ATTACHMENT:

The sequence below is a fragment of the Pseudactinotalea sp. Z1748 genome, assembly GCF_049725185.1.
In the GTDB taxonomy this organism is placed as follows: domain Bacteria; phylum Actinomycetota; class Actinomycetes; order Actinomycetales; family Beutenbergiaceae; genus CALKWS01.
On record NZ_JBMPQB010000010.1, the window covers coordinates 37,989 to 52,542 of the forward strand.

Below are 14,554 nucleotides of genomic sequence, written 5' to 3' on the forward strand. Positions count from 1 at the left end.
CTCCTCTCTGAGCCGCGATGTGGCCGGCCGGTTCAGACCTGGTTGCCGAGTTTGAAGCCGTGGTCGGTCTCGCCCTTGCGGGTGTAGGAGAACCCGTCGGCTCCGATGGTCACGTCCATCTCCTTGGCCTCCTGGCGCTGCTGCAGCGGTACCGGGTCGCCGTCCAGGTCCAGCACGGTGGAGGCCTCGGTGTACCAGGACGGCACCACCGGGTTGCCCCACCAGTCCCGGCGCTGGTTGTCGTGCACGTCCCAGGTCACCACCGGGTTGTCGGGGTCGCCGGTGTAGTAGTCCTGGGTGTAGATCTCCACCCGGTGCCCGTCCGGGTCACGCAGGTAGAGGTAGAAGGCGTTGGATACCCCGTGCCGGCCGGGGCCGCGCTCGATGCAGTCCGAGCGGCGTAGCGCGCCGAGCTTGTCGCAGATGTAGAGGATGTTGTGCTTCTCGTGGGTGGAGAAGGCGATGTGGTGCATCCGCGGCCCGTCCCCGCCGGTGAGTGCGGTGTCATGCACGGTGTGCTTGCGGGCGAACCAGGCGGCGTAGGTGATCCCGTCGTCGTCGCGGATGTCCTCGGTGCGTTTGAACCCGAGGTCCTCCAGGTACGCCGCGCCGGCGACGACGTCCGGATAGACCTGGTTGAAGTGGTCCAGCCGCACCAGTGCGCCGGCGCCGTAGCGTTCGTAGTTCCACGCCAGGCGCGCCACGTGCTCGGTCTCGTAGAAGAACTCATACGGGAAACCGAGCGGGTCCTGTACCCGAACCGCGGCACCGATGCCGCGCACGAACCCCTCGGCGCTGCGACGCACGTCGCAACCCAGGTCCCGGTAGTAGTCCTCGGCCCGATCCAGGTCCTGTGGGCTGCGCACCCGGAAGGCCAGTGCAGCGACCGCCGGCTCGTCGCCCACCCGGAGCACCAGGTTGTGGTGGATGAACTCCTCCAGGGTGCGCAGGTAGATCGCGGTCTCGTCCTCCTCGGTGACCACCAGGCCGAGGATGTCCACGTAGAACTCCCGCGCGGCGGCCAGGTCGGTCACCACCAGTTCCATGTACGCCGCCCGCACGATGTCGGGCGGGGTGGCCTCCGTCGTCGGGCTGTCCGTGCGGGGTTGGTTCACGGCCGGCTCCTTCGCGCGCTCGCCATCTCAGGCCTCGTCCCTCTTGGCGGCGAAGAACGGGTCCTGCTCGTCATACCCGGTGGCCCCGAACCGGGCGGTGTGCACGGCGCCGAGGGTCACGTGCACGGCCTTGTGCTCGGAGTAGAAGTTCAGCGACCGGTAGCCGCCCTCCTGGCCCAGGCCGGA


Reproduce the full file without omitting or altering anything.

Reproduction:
The sequence below is a fragment of the Pseudactinotalea sp. Z1748 genome, assembly GCF_049725185.1.
In the GTDB taxonomy this organism is placed as follows: domain Bacteria; phylum Actinomycetota; class Actinomycetes; order Actinomycetales; family Beutenbergiaceae; genus CALKWS01.
On record NZ_JBMPQB010000010.1, the window covers coordinates 37,989 to 52,542 of the forward strand.

Below are 14,554 nucleotides of genomic sequence, written 5' to 3' on the forward strand. Positions count from 1 at the left end.
CTCCTCTCTGAGCCGCGATGTGGCCGGCCGGTTCAGACCTGGTTGCCGAGTTTGAAGCCGTGGTCGGTCTCGCCCTTGCGGGTGTAGGAGAACCCGTCGGCTCCGATGGTCACGTCCATCTCCTTGGCCTCCTGGCGCTGCTGCAGCGGTACCGGGTCGCCGTCCAGGTCCAGCACGGTGGAGGCCTCGGTGTACCAGGACGGCACCACCGGGTTGCCCCACCAGTCCCGGCGCTGGTTGTCGTGCACGTCCCAGGTCACCACCGGGTTGTCGGGGTCGCCGGTGTAGTAGTCCTGGGTGTAGATCTCCACCCGGTGCCCGTCCGGGTCACGCAGGTAGAGGTAGAAGGCGTTGGATACCCCGTGCCGGCCGGGGCCGCGCTCGATGCAGTCCGAGCGGCGTAGCGCGCCGAGCTTGTCGCAGATGTAGAGGATGTTGTGCTTCTCGTGGGTGGAGAAGGCGATGTGGTGCATCCGCGGCCCGTCCCCGCCGGTGAGTGCGGTGTCATGCACGGTGTGCTTGCGGGCGAACCAGGCGGCGTAGGTGATCCCGTCGTCGTCGCGGATGTCCTCGGTGCGTTTGAACCCGAGGTCCTCCAGGTACGCCGCGCCGGCGACGACGTCCGGATAGACCTGGTTGAAGTGGTCCAGCCGCACCAGTGCGCCGGCGCCGTAGCGTTCGTAGTTCCACGCCAGGCGCGCCACGTGCTCGGTCTCGTAGAAGAACTCATACGGGAAACCGAGCGGGTCCTGTACCCGAACCGCGGCACCGATGCCGCGCACGAACCCCTCGGCGCTGCGACGCACGTCGCAACCCAGGTCCCGGTAGTAGTCCTCGGCCCGATCCAGGTCCTGTGGGCTGCGCACCCGGAAGGCCAGTGCAGCGACCGCCGGCTCGTCGCCCACCCGGAGCACCAGGTTGTGGTGGATGAACTCCTCCAGGGTGCGCAGGTAGATCGCGGTCTCGTCCTCCTCGGTGACCACCAGGCCGAGGATGTCCACGTAGAACTCCCGCGCGGCGGCCAGGTCGGTCACCACCAGTTCCATGTACGCCGCCCGCACGATGTCGGGCGGGGTGGCCTCCGTCGTCGGGCTGTCCGTGCGGGGTTGGTTCACGGCCGGCTCCTTCGCGCGCTCGCCATCTCAGGCCTCGTCCCTCTTGGCGGCGAAGAACGGGTCCTGCTCGTCATACCCGGTGGCCCCGAACCGGGCGGTGTGCACGGCGCCGAGGGTCACGTGCACGGCCTTGTGCTCGGAGTAGAAGTTCAGCGACCGGTAGCCGCCCTCCTGGCCCAGGCCGGA